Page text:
“Wonder Women” fails to properly spotlight female artists

5 April 2017
James Whisenhunt, Commentary Editor

The Gilcrease’s event was well-intentioned, but the disproportionate ratio of female/male art on display kept it from being the feminist celebration it wanted to be.

Gilcrease Museum’s monthly After Hours series continued with “Wonder Women,” commemorating Women’s History Month and hoping to showcase the successes of female artists. Having been to past After Hours events, this one seemed fairly scaled back, which was both good and bad.

The good part was that the smaller scope meant the Gilcrease wasn’t completely packed with people. I’ve been to Gilcrease events in the past where it was close to impossible to even get into a gallery, much less see the art, because people were crowded into the building. “Wonder Women” wasn’t a flop, but also left enough room for people to freely walk around the galleries, often with the pleasant music from local singer/songwriter Christine Jude echoing through the halls.

The bad part of the scaled back approach is that there wasn’t much to do at the event. Jude’s performance and some food offered were nice, but the galleries themselves were the standard fare: exhibits with a bit of variety but an overwhelming focus of Native American art, crafts and history. It doesn’t seem that any new exhibits were opened or any new pieces were presented, and there was very little decoration in the building apart from a poster for visitors to pose with.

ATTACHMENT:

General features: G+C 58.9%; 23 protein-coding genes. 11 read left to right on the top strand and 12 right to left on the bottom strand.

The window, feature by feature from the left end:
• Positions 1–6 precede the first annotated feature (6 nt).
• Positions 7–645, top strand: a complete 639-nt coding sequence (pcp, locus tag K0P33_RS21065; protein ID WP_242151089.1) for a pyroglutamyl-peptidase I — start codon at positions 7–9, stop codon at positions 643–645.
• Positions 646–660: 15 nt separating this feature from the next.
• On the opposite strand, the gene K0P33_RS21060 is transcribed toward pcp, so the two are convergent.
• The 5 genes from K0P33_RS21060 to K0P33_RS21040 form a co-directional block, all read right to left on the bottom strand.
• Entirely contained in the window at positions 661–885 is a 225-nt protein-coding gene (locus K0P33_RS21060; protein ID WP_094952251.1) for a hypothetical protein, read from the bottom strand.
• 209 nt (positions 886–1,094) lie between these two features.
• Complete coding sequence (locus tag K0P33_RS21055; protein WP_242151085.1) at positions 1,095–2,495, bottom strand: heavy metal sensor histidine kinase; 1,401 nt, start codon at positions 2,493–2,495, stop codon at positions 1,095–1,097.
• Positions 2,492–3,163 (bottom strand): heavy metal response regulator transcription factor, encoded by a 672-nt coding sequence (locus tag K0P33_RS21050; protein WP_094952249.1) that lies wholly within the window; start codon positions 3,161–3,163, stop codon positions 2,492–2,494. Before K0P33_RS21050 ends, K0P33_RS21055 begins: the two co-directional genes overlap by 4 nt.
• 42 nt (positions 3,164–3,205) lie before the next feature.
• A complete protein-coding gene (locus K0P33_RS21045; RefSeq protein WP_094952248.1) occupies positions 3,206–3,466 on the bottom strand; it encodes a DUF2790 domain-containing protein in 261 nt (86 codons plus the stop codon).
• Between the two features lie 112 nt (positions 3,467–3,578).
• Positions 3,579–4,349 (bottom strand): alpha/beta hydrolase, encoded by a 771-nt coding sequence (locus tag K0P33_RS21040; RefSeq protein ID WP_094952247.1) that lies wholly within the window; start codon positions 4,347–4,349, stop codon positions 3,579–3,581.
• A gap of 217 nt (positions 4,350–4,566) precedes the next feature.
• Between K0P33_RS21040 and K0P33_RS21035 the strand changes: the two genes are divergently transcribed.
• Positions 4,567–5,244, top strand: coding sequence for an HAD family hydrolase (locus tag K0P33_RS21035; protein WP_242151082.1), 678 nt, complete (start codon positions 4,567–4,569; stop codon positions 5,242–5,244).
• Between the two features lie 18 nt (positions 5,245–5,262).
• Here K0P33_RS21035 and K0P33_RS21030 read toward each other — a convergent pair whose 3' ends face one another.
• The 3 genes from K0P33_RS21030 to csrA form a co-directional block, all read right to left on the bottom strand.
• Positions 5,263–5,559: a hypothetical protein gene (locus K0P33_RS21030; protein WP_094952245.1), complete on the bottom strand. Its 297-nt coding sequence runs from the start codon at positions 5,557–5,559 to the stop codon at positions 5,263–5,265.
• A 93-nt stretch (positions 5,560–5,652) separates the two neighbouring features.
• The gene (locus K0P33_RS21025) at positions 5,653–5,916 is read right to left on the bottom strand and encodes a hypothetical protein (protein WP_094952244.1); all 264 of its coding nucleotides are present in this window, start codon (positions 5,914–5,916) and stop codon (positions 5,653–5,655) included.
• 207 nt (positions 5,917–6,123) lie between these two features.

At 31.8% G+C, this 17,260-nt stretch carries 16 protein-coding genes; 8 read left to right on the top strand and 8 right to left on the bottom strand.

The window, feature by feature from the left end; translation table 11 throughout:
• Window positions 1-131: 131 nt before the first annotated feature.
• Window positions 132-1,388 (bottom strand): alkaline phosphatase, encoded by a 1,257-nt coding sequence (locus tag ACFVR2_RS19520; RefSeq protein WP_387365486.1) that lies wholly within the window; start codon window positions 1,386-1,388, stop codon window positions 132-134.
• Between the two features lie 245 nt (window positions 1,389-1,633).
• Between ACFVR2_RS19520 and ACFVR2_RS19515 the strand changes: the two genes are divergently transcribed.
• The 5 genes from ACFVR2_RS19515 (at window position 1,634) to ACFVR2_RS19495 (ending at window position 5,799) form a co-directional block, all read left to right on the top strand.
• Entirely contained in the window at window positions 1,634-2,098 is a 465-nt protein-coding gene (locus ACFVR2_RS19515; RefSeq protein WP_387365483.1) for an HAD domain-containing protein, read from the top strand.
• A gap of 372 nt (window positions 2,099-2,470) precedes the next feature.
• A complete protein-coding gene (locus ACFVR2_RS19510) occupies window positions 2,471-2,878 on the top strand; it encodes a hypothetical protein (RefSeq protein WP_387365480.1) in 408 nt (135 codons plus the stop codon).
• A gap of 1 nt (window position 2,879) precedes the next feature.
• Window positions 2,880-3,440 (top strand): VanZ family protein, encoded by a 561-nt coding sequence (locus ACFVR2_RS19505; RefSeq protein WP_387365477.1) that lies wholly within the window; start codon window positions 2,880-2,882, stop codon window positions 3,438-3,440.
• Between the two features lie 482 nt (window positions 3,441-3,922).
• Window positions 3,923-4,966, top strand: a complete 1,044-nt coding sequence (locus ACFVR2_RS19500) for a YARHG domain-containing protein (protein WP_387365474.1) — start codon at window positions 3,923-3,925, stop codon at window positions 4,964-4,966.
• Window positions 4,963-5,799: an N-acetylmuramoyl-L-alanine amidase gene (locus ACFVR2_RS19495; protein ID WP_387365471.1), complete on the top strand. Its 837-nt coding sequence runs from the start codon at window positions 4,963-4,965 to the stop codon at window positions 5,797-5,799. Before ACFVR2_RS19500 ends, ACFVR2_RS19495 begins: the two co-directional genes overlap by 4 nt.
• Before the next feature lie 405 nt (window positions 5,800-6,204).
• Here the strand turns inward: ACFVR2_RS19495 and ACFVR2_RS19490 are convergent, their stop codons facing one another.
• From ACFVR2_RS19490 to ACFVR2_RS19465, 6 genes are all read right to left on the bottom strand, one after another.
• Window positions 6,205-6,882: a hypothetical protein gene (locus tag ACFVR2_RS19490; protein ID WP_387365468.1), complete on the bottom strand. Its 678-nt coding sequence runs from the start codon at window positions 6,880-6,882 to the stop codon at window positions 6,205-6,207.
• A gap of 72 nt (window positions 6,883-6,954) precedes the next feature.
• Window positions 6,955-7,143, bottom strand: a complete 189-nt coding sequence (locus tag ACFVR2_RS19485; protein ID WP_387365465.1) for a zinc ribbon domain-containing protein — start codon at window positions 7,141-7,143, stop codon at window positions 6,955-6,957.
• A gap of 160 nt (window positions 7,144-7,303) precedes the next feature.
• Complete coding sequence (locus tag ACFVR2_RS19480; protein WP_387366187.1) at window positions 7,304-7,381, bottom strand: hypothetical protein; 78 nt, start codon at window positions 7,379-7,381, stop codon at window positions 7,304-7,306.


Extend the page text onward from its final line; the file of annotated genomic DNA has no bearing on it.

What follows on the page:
However, the main attraction of “Wonder Women” should be female artists and themes of empowerment. Entering the museum, everything seemed set up for success. Staff members and visitors were dressed as Rosie the Riveter, Frida Kahlo and the titular Wonder Woman, among others. The main event was a scavenger hunt where participants were asked to hunt down and find information on female-created pieces throughout the museum. People completing the scavenger hunt were entered into a raffle for a prize.

Though the scavenger hunt was a cute idea, it only placed a spotlight on how little of the art was actually made by women. I went through the entire museum looking at the creator of each piece on display, and for every female artist I found there were 10 pieces by someone named John, Charles, or Thomas. I was able to find a piece by Diego Rivera but nothing from Frida Kahlo. To be fair, the Gilcrease may not have a piece from Kahlo to display, but the overall lack of female art undermined the entire theme of the event.

This isn’t to say that the art present at the Gilcrease isn’t worth observing. I still enjoyed the art on display and enjoyed looking at some new areas of the museum I came across during my desperate hunt for female art. The fact that I had to go on a desperate hunt in the first place, however, should convey how little “Wonder Women” managed to introduce me to female artists I could appreciate and challenge an androcentric view of art history.